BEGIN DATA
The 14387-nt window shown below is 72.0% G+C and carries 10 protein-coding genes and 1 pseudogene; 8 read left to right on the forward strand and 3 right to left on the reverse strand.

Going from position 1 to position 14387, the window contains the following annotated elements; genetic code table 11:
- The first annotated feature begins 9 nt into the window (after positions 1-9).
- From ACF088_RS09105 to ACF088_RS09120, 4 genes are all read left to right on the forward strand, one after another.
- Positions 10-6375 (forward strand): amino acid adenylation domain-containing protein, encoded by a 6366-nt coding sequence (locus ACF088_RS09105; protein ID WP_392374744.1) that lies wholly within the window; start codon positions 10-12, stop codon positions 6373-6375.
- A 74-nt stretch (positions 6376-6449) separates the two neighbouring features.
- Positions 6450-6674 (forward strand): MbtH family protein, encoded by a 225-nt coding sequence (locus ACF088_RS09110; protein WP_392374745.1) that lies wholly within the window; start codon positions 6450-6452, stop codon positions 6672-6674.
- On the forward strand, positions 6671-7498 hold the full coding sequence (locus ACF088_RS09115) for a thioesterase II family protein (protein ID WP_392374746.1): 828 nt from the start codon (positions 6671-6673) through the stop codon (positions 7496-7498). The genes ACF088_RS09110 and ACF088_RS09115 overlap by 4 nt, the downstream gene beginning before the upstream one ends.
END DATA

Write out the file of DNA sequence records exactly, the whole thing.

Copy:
The 14387-nt window shown below is 72.0% G+C and carries 10 protein-coding genes and 1 pseudogene; 8 read left to right on the forward strand and 3 right to left on the reverse strand.

Going from position 1 to position 14387, the window contains the following annotated elements; genetic code table 11:
- The first annotated feature begins 9 nt into the window (after positions 1-9).
- From ACF088_RS09105 to ACF088_RS09120, 4 genes are all read left to right on the forward strand, one after another.
- Positions 10-6375 (forward strand): amino acid adenylation domain-containing protein, encoded by a 6366-nt coding sequence (locus ACF088_RS09105; protein ID WP_392374744.1) that lies wholly within the window; start codon positions 10-12, stop codon positions 6373-6375.
- A 74-nt stretch (positions 6376-6449) separates the two neighbouring features.
- Positions 6450-6674 (forward strand): MbtH family protein, encoded by a 225-nt coding sequence (locus ACF088_RS09110; protein WP_392374745.1) that lies wholly within the window; start codon positions 6450-6452, stop codon positions 6672-6674.
- On the forward strand, positions 6671-7498 hold the full coding sequence (locus ACF088_RS09115) for a thioesterase II family protein (protein ID WP_392374746.1): 828 nt from the start codon (positions 6671-6673) through the stop codon (positions 7496-7498). The genes ACF088_RS09110 and ACF088_RS09115 overlap by 4 nt, the downstream gene beginning before the upstream one ends.